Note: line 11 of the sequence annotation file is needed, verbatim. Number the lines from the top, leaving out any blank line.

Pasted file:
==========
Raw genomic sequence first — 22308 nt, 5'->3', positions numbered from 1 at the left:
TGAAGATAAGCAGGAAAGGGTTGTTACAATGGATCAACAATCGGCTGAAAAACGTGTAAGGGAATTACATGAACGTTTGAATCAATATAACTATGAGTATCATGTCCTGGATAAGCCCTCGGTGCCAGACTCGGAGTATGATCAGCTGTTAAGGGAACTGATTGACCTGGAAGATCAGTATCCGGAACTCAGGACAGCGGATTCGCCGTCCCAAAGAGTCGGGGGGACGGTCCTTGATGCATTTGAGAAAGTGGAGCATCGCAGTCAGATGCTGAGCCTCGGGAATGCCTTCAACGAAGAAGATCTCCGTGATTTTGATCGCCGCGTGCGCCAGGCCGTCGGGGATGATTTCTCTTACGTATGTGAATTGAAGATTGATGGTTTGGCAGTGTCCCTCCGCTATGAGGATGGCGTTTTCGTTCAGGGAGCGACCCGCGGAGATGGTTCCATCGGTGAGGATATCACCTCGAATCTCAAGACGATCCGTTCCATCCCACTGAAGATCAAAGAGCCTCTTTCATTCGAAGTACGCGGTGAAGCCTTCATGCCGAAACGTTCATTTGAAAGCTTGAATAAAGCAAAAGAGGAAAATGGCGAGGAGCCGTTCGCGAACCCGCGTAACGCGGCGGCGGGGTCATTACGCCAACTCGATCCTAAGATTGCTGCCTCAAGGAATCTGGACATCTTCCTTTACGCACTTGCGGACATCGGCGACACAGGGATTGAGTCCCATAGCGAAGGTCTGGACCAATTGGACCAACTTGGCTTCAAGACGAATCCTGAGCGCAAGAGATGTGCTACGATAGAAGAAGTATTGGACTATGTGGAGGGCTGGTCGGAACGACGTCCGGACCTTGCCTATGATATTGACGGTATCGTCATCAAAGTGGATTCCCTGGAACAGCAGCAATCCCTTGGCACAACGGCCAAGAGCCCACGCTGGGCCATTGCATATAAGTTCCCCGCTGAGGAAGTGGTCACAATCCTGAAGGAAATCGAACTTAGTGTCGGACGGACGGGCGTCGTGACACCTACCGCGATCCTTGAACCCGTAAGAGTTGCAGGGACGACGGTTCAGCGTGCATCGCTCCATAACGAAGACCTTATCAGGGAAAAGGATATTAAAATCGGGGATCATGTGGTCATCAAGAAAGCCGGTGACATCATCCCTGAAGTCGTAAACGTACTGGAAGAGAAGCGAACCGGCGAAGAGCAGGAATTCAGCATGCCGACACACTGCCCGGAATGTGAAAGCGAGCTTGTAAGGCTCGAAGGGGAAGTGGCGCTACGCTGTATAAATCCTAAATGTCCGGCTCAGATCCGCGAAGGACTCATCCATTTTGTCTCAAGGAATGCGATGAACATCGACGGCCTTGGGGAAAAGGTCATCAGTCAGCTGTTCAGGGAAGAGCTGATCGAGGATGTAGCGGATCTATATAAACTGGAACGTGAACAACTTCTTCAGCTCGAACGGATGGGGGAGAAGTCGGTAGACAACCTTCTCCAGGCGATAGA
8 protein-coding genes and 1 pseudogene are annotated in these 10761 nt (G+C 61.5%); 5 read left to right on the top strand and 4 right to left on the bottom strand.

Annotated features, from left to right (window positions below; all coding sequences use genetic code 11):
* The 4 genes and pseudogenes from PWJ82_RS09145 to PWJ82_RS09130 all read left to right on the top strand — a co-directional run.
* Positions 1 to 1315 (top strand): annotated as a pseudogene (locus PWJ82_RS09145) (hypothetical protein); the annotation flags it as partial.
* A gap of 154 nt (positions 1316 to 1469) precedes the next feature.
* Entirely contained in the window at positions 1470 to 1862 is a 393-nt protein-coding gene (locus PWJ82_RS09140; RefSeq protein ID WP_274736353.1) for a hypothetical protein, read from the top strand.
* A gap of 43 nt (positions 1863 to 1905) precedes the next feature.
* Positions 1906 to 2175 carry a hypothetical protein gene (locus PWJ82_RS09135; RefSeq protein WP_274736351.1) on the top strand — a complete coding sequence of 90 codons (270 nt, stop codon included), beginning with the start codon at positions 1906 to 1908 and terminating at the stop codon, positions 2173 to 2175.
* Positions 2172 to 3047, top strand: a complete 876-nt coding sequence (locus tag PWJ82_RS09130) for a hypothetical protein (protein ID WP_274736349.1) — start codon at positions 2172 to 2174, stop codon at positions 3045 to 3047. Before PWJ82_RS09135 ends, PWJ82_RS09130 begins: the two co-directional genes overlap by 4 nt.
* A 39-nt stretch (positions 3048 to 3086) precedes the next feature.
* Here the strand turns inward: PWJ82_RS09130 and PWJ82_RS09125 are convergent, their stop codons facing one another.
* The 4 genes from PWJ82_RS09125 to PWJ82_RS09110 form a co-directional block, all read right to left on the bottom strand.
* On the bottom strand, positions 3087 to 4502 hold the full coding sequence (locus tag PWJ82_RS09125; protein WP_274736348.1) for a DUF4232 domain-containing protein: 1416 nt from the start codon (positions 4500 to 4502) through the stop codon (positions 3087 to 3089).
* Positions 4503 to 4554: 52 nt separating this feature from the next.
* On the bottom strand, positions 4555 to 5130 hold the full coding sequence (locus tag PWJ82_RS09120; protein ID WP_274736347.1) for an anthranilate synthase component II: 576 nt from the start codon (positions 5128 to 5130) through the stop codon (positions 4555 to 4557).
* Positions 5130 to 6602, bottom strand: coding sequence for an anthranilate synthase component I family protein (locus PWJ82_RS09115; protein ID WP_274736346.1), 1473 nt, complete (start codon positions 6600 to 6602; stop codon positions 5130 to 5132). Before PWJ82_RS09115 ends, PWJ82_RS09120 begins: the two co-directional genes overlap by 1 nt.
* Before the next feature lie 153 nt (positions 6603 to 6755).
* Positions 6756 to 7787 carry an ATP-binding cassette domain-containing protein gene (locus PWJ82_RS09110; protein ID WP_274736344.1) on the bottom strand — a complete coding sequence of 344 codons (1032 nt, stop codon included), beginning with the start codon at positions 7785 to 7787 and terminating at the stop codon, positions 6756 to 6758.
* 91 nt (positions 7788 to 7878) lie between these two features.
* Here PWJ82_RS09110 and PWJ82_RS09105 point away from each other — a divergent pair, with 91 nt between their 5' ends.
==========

* Positions 2172 to 3047, top strand: a complete 876-nt coding sequence (locus tag PWJ82_RS09130) for a hypothetical protein (protein ID WP_274736349.1) — start codon at positions 2172 to 2174, stop codon at positions 3045 to 3047. Before PWJ82_RS09135 ends, PWJ82_RS09130 begins: the two co-directional genes overlap by 4 nt.